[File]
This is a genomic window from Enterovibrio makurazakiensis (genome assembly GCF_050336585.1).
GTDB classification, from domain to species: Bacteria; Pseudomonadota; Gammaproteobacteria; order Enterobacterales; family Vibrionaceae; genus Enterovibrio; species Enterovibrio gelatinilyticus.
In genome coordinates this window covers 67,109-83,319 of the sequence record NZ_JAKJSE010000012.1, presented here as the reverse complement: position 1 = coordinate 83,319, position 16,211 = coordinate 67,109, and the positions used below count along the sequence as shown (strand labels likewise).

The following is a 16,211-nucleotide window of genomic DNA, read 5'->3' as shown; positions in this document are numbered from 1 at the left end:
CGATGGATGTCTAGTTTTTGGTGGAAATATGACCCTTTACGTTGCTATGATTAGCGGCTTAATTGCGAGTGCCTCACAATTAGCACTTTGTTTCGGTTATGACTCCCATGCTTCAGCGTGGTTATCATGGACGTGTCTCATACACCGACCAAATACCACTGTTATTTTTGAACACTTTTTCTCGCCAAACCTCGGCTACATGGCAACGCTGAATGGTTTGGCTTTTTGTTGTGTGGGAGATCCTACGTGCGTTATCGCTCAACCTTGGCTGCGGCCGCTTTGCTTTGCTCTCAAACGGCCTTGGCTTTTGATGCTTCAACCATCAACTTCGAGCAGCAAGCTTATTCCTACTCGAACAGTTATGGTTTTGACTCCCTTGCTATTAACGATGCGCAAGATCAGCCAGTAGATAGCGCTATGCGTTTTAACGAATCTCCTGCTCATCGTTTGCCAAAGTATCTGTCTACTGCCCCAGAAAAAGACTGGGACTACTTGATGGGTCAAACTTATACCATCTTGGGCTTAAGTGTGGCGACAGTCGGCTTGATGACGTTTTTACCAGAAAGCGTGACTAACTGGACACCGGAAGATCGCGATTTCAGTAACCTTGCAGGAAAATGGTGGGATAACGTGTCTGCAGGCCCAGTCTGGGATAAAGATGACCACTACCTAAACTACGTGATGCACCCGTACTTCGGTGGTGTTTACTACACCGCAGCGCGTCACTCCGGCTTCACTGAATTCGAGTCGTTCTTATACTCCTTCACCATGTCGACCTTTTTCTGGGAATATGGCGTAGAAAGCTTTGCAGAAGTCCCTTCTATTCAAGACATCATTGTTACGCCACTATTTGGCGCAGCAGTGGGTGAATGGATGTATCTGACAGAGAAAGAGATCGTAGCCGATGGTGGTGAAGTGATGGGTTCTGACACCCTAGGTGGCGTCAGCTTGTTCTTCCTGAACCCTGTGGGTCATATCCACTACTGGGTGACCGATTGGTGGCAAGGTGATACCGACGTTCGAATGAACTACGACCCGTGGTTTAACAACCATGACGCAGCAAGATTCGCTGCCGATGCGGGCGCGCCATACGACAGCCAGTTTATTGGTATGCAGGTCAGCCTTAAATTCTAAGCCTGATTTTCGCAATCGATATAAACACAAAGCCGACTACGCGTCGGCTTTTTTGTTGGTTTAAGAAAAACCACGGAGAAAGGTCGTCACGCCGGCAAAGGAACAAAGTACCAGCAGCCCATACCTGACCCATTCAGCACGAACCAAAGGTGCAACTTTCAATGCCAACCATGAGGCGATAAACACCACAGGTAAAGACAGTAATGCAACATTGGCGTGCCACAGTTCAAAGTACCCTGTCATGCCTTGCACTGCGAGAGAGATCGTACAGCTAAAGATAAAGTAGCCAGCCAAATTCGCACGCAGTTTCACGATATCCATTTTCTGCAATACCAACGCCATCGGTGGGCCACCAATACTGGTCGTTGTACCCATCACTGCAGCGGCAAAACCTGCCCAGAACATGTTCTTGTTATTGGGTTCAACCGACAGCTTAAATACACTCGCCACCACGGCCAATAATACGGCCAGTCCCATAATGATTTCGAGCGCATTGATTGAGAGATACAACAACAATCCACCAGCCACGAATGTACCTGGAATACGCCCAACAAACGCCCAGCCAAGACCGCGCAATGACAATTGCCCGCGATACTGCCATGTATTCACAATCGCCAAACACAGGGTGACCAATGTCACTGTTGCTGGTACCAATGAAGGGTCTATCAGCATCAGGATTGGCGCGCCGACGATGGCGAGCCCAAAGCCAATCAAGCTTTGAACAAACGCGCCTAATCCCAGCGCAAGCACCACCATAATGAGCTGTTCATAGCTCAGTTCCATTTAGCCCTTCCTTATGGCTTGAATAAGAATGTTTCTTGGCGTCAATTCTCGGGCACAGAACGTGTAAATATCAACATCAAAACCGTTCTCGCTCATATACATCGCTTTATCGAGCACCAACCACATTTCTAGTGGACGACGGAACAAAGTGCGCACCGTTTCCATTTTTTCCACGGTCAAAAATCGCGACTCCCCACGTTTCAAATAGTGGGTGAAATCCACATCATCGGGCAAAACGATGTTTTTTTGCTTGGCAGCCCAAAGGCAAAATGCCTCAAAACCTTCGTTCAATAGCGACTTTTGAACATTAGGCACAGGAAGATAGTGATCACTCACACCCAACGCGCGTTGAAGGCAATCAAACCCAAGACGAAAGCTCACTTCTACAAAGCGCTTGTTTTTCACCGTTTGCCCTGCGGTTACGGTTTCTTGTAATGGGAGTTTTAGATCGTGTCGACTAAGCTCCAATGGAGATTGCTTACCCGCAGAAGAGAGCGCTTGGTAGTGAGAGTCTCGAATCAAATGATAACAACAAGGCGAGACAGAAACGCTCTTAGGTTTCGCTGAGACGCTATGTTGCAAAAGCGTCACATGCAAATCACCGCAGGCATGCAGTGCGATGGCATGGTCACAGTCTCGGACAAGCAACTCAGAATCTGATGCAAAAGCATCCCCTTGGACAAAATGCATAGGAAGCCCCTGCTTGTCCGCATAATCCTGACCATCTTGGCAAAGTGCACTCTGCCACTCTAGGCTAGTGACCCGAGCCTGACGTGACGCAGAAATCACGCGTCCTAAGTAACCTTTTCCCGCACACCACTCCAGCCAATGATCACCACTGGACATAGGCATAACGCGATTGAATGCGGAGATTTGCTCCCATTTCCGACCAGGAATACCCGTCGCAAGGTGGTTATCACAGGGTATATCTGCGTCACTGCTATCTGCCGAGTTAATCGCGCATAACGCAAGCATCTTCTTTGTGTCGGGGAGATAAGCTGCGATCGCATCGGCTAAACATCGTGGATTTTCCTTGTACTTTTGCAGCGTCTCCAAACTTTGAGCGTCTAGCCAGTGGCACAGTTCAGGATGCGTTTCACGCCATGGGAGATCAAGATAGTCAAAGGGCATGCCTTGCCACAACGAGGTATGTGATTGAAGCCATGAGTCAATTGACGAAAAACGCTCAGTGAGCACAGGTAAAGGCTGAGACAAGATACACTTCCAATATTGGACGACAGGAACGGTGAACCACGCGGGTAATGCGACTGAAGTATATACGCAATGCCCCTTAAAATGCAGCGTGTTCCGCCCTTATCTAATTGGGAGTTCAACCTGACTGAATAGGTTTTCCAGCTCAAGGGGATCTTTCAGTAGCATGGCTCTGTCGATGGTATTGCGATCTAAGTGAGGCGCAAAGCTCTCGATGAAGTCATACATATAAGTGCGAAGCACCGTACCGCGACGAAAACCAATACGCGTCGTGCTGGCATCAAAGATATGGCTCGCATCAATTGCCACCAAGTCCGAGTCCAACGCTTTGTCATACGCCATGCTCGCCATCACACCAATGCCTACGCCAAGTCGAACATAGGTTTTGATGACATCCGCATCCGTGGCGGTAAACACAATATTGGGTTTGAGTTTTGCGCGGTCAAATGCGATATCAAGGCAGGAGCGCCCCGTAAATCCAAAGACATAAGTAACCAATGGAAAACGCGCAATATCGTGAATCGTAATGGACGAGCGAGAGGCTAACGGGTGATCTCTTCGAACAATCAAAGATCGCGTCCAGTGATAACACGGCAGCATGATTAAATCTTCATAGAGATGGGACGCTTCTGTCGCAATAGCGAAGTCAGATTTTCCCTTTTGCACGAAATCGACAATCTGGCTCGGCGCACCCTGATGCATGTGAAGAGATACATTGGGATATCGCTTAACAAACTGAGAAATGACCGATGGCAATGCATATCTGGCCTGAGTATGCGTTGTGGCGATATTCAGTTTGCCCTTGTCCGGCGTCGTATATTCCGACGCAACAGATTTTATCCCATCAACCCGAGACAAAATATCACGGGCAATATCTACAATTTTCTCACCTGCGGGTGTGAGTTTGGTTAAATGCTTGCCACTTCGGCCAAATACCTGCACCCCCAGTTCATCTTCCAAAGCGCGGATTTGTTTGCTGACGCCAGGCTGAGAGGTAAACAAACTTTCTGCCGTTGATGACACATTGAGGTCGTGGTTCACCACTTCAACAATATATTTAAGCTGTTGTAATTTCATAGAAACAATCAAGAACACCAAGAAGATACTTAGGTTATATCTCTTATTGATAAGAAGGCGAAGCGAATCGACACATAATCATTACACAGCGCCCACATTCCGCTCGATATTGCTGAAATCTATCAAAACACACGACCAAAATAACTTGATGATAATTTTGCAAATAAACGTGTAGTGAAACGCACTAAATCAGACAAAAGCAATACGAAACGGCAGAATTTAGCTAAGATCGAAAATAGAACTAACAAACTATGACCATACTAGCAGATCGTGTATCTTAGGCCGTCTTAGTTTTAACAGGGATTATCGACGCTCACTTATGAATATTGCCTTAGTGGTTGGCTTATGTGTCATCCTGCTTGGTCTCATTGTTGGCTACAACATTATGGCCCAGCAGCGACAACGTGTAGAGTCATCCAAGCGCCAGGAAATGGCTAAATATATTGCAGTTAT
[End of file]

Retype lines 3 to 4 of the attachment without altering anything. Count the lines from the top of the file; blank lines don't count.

In genome coordinates this window covers 67,109-83,319 of the sequence record NZ_JAKJSE010000012.1, presented here as the reverse complement: position 1 = coordinate 83,319, position 16,211 = coordinate 67,109, and the positions used below count along the sequence as shown (strand labels likewise).

The following is a 16,211-nucleotide window of genomic DNA, read 5'->3' as shown; positions in this document are numbered from 1 at the left end: